8. Centers for Disease Control and Prevention (CDC) (2012) Cancer screening-United States, 2010. MMWR. Morb Mortal Wkly Rep 61: 41.

9. Pandhi N, Guadagnolo BA, Kanekar S, et al. (2010) Cancer Screening in Native Americans from the Northern Plains. Am J Prev Med 38: 389-395.    

10. Rogers D, Petereit DG (2005) Cancer disparities research partnership in lakota country: Clinical trials, patient services, and community education for the oglala, rosebud, and cheyenne river sioux tribes. Am J Public Health 95: 2129-2132.    

11. Schmidt-Grimminger D, Frerichs L, Bird AEB, et al. (2013) HPV Knowledge, Attitudes, and Beliefs Among Northern Plains American Indian Adolescents, Parents, Young Adults, and Health Professionals. J Cancer Educ 28: 357-366.    

12. Schumacher MC, Slattery ML, Lanier AP, et al. (2008) Prevalence and predictors of cancer screening among American Indian and Alaska native people: The EARTH study. Cancer Causes Control 19: 725-737.    

13. Subrahmanian K, Petereit DG, Kanekar S, et al. (2011) Community-Based Participatory Development, Implementation, and Evaluation of a Cancer Screening Educational Intervention among American Indians in the Northern Plains. J Cancer Educ 26: 530-539.    

14. Towne SD, Smith ML, Ory MG (2014) Geographic variations in access and utilization of cancer screening services: examining disparities among American Indian and Alaska Native Elders. Int J Health Geogr 13: 18.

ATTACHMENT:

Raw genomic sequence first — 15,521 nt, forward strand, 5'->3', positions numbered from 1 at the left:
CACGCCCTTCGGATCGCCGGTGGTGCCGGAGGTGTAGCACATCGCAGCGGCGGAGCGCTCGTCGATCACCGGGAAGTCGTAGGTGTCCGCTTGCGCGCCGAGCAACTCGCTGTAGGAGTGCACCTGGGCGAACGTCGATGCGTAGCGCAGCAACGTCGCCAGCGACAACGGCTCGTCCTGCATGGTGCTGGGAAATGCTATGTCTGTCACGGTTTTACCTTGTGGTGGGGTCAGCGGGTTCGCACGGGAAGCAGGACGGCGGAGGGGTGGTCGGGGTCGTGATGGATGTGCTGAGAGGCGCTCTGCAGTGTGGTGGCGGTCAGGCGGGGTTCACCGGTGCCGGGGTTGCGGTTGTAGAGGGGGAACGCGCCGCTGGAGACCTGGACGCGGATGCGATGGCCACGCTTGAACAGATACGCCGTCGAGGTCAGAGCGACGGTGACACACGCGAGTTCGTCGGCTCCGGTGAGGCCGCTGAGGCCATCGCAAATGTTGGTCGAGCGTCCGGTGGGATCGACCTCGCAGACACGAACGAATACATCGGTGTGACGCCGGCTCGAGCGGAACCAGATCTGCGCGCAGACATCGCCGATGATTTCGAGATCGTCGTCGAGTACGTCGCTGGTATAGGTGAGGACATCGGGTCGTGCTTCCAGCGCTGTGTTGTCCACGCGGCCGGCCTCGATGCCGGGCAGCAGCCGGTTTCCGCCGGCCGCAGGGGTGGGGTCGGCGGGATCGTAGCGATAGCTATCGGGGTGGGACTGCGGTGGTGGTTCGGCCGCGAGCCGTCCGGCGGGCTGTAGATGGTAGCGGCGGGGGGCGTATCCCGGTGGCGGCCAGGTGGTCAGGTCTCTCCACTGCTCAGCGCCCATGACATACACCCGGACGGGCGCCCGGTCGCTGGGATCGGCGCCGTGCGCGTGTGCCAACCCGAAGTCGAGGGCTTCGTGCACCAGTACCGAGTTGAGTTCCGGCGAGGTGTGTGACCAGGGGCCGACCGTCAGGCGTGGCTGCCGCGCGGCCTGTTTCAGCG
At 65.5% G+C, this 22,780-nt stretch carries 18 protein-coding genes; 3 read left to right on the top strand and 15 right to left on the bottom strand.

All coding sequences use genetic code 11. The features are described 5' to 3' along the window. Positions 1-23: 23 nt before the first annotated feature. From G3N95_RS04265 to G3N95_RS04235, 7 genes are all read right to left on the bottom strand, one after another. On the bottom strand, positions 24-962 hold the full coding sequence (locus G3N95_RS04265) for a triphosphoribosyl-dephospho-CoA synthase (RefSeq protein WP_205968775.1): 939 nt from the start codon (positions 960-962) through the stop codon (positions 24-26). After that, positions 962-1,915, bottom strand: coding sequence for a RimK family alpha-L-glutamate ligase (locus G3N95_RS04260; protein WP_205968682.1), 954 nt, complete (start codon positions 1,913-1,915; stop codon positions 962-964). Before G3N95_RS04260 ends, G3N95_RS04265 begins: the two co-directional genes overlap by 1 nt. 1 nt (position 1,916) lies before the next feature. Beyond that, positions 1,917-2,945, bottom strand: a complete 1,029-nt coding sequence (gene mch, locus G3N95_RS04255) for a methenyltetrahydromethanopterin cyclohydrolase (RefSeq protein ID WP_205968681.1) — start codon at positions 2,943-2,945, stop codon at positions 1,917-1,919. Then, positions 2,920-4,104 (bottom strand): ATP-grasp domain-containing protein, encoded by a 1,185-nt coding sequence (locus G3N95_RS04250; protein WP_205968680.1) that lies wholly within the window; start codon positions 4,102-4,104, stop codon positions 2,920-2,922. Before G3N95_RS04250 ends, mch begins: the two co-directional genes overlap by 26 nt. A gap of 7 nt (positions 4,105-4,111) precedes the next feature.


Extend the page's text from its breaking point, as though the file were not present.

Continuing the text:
15. Leyva M, Byrd T, Tarwater P (2006) Attitudes towards cervical cancer screening: a study of beliefs among women in Mexico. Calif J Health Promot 4: 13-24.

16. Lin Y, Wimberly MC (2016) Geographic Variations of Colorectal and Breast Cancer Late-Stage Diagnosis and the Effects of Neighborhood-Level Factors. J Rural Health http://doi.org/10.1111/jrh.12179.

17. BRFSS (The Behavioral Risk Factor Surveillance System) (2014) 2014 BRFSS Survey Data and Documentation. Available from: http://www.cdc.gov/brfss/annual_data/annual_2014.html.

18. Sanderson PR, Weinstein N, Teufel-Shone N, et al. (2011) Assessing colorectal cancer screening knowledge at tribal fairs. Prev Chronic Dis 8: A16.

19. Teufel-Shone N, Cordova-Marks F, Susanyatame G, et al. (2015) Documenting Cancer Information Seeking Behavior and Risk Perception in the Hualapai Indian Community to Inform a Community Health Program. J Community Health 40: 891-898.    

20. Wilson RT, Giroux J, Kasicky KR, et al. (2011) Breast and cervical cancer screening patterns among American Indian women at IHS clinics in Montana and Wyoming. Public Health Rep 126: 806-815.

21. Zhan FB, Lin Y (2014) Racial/ethnic, socioeconomic, and geographic disparities of cervical cancer advanced-stage diagnosis in Texas. Women's Health Issues 24: 519-527.    

Copyright Info: © 2016, Yan Lin, et al., licensee AIMS Press. This is an open access article distributed under the terms of the Creative Commons Attribution Licese (http://creativecommons.org/licenses/by/4.0)

Download full text in PDF

Export Citation

Article outline

Show full outline
Copyright © AIMS Press All Rights Reserved